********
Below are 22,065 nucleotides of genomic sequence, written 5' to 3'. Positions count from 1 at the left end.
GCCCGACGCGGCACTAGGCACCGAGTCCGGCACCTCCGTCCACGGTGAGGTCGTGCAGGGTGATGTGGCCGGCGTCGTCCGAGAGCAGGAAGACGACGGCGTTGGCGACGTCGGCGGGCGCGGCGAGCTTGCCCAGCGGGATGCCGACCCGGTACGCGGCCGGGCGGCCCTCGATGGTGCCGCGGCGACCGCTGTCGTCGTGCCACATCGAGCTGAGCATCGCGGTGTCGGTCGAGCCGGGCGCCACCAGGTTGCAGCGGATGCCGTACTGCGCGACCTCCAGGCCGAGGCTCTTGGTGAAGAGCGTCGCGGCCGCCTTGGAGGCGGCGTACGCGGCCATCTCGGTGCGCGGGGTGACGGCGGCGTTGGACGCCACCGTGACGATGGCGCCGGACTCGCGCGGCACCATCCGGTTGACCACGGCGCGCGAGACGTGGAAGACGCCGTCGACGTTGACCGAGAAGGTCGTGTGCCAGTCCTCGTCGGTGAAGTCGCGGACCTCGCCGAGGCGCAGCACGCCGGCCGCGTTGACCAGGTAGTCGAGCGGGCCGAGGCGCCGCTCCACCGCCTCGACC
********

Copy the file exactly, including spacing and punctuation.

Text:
Below are 22,065 nucleotides of genomic sequence, written 5' to 3'. Positions count from 1 at the left end.
GCCCGACGCGGCACTAGGCACCGAGTCCGGCACCTCCGTCCACGGTGAGGTCGTGCAGGGTGATGTGGCCGGCGTCGTCCGAGAGCAGGAAGACGACGGCGTTGGCGACGTCGGCGGGCGCGGCGAGCTTGCCCAGCGGGATGCCGACCCGGTACGCGGCCGGGCGGCCCTCGATGGTGCCGCGGCGACCGCTGTCGTCGTGCCACATCGAGCTGAGCATCGCGGTGTCGGTCGAGCCGGGCGCCACCAGGTTGCAGCGGATGCCGTACTGCGCGACCTCCAGGCCGAGGCTCTTGGTGAAGAGCGTCGCGGCCGCCTTGGAGGCGGCGTACGCGGCCATCTCGGTGCGCGGGGTGACGGCGGCGTTGGACGCCACCGTGACGATGGCGCCGGACTCGCGCGGCACCATCCGGTTGACCACGGCGCGCGAGACGTGGAAGACGCCGTCGACGTTGACCGAGAAGGTCGTGTGCCAGTCCTCGTCGGTGAAGTCGCGGACCTCGCCGAGGCGCAGCACGCCGGCCGCGTTGACCAGGTAGTCGAGCGGGCCGAGGCGCCGCTCCACCGCCTCGACC